The Transition of Human Estrogen Sulfotransferase from Generalist to Specialist Using Directed Enzyme Evolution
Review articleOpen access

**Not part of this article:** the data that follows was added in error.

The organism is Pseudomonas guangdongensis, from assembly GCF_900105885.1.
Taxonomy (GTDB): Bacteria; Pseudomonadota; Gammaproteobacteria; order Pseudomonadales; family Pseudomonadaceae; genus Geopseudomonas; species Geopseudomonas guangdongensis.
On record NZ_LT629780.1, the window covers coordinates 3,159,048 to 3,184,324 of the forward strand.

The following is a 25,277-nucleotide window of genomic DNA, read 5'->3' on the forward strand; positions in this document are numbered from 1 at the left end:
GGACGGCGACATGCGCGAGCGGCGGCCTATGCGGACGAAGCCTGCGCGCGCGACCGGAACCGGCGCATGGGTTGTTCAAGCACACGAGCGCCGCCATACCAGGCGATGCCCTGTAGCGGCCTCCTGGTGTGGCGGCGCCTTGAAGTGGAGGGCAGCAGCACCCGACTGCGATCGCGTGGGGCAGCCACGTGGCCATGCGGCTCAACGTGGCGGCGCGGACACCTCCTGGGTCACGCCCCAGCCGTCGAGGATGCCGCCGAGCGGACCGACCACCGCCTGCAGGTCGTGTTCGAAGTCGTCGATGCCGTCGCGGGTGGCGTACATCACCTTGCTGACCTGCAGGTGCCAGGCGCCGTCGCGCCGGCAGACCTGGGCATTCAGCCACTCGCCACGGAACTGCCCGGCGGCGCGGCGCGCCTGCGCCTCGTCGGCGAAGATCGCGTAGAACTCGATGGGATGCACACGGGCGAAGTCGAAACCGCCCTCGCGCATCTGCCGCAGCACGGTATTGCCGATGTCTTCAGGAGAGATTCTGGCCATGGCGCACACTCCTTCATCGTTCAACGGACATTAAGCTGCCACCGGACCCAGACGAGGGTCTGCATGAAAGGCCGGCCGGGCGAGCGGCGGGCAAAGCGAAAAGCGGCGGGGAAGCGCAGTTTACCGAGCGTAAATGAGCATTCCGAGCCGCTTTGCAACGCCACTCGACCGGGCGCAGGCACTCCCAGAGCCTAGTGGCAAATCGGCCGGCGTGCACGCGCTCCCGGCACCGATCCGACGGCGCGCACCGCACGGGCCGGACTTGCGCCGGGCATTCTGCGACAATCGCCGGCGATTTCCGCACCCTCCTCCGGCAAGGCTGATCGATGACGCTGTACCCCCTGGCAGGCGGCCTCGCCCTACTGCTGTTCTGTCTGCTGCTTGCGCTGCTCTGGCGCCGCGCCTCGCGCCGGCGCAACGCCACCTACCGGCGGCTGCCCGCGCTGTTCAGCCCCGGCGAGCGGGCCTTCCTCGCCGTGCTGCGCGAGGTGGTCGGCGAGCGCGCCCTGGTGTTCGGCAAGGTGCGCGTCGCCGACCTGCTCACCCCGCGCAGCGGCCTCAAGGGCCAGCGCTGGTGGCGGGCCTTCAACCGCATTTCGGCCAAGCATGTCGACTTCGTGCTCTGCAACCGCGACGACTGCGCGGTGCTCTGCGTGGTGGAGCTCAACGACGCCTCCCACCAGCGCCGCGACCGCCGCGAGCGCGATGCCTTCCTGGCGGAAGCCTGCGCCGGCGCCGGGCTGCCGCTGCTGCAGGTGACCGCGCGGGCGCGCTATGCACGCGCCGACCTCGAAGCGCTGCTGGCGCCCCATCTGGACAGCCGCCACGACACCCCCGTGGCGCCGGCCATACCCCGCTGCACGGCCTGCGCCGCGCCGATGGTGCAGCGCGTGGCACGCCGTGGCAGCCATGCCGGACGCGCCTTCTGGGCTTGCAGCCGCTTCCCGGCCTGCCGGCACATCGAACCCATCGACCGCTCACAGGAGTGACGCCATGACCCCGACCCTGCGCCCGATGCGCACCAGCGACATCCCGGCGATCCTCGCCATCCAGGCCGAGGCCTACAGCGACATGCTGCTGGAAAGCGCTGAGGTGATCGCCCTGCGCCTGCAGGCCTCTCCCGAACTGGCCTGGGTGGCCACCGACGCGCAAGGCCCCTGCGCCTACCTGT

AbstractBroad specificity is believed to be a property of primordial enzymes that diverged during natural protein evolution to produce highly specific and efficient enzymes. Human estrogen sulfotransferase (SULT1E1) is a broad-specificity enzyme that detoxifies a variety of chemicals, including estrogens, by the transfer of sulfate. To study the molecular basis for the broad specificity of this enzyme and to investigate the process of SULT1E1 specialization, we have adopted a directed enzyme evolution approach. Using two iterative rounds of evolution, we generated SULT1E1 mutants with increased thermostability and narrower specificity from the broadly specific wild-type enzyme. To identify mutants with enhanced specificity, we developed an unbiased screening assay to assess sulfate transfer to three different acceptors in parallel. Such an assay enabled the isolation of SULT1E1 mutants with enhanced or wild-type activity toward an estrogen acceptor and significantly reduced activity for phenol or coumarin type of acceptors, leading to up to 3 orders of magnitude increase in specificity. We found that mutations conferring novel specificity are located in the vicinity of the active site and thus may play a direct role in reshaping the acceptor-binding site. Finally, such mutations resulted in reduced SULT1E1 thermostability, revealing a trade-off between SULT1E1 thermostability and acquisition of novel function.

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